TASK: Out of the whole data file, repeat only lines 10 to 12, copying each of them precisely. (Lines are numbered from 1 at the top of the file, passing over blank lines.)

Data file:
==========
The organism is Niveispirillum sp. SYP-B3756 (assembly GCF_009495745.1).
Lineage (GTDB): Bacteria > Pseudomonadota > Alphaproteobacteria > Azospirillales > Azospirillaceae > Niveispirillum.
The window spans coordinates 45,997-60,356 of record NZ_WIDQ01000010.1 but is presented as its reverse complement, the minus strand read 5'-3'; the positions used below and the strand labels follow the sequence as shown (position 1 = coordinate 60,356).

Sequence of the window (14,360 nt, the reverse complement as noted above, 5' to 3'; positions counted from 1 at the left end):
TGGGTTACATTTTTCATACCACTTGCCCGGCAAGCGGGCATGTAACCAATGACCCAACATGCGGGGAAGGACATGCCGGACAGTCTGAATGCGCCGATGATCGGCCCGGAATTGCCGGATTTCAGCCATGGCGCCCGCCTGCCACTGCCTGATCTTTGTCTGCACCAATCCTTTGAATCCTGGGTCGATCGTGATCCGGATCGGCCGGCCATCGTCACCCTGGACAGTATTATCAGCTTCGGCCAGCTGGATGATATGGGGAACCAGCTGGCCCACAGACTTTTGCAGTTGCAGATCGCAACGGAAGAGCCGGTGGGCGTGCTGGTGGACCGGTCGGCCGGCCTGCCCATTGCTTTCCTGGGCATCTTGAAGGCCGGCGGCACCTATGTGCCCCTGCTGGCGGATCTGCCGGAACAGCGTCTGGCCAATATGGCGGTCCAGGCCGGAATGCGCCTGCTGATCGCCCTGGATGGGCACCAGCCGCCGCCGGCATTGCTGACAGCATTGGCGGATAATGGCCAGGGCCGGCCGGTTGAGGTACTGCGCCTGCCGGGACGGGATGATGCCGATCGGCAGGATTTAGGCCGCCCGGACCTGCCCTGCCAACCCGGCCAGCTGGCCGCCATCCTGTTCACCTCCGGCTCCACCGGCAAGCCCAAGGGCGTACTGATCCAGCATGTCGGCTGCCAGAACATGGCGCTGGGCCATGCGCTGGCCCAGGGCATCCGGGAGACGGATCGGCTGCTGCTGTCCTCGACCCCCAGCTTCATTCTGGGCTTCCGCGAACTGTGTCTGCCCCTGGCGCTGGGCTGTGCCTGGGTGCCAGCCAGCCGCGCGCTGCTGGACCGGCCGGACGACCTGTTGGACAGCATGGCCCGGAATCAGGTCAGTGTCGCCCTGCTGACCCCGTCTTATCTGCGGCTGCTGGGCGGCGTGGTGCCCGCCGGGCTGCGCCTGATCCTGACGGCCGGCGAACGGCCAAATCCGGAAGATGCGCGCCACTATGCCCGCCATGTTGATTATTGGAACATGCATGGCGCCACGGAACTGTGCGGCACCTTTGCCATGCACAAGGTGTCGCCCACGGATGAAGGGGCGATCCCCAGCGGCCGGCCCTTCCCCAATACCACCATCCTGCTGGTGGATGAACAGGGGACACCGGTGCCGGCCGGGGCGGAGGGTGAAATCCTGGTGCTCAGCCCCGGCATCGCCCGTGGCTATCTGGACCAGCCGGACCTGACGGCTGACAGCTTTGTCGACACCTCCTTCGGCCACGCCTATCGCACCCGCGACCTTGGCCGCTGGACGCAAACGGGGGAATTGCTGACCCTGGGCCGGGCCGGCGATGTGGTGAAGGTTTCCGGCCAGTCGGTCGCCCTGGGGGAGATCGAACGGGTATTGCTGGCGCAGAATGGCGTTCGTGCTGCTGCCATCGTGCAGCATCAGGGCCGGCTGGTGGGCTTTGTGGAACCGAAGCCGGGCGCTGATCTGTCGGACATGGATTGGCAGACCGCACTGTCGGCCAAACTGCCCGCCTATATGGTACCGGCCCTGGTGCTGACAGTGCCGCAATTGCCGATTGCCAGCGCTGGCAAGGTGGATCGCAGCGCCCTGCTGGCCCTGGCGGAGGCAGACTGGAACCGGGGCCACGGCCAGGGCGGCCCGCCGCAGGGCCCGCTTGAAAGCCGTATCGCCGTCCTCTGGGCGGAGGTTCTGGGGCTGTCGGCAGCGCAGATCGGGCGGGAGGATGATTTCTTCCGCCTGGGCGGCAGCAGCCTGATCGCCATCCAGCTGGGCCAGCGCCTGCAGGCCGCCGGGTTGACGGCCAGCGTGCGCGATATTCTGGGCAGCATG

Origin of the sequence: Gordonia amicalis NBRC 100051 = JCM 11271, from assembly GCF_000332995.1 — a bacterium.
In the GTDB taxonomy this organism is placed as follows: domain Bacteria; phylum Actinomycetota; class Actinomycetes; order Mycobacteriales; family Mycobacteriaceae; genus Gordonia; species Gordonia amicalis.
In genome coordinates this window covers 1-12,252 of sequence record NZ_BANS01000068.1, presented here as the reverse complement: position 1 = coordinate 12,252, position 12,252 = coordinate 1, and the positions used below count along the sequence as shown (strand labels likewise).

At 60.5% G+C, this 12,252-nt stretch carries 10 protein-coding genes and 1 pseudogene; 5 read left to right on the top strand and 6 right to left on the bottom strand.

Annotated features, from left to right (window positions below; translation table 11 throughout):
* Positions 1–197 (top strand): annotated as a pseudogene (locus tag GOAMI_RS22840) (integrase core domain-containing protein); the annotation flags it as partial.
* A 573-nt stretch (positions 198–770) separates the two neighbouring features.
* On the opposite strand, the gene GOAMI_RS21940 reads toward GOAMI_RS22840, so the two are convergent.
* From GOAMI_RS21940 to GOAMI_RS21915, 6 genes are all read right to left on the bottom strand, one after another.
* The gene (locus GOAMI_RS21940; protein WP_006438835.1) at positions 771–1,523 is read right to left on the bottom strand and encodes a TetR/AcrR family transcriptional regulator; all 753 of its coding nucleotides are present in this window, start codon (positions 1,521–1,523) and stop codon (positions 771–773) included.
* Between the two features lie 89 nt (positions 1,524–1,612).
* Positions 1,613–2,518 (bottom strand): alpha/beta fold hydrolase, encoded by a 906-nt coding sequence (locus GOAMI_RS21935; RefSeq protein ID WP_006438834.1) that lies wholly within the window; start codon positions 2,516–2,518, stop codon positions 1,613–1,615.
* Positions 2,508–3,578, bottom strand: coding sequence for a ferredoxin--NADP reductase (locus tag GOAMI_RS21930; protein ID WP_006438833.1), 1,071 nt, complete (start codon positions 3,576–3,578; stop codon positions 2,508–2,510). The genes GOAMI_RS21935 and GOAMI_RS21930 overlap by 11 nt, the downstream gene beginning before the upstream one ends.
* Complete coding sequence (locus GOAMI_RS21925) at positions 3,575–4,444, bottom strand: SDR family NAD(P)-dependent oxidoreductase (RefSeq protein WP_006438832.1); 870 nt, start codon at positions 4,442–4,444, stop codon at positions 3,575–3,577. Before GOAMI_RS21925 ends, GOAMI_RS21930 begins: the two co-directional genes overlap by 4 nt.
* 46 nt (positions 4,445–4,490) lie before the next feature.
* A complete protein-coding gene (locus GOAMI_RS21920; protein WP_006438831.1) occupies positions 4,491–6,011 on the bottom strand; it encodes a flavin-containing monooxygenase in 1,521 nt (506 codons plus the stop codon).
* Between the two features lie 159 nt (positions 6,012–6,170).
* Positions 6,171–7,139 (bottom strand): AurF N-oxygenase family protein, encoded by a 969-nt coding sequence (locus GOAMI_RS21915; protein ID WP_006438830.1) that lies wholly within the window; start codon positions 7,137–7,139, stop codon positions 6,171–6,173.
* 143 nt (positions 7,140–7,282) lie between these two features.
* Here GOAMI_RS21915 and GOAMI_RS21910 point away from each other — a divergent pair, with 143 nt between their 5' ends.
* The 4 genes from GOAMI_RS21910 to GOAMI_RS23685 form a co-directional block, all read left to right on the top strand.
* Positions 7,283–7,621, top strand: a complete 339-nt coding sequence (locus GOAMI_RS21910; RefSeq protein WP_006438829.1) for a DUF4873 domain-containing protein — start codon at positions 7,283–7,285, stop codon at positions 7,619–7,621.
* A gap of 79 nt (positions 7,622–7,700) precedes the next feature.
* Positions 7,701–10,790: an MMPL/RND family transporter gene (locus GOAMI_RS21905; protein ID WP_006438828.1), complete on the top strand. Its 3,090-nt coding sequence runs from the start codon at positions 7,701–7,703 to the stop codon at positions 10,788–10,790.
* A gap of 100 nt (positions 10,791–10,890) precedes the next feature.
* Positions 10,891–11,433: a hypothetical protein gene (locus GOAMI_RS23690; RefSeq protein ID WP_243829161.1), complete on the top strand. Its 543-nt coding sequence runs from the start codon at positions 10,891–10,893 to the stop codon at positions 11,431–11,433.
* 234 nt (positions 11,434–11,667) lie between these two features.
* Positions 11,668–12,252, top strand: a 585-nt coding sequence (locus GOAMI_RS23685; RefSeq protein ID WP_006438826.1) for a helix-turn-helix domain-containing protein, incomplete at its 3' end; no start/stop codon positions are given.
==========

Annotated features, from left to right (window positions below; translation table 11 throughout):
* Positions 1–197 (top strand): annotated as a pseudogene (locus tag GOAMI_RS22840) (integrase core domain-containing protein); the annotation flags it as partial.
* A 573-nt stretch (positions 198–770) separates the two neighbouring features.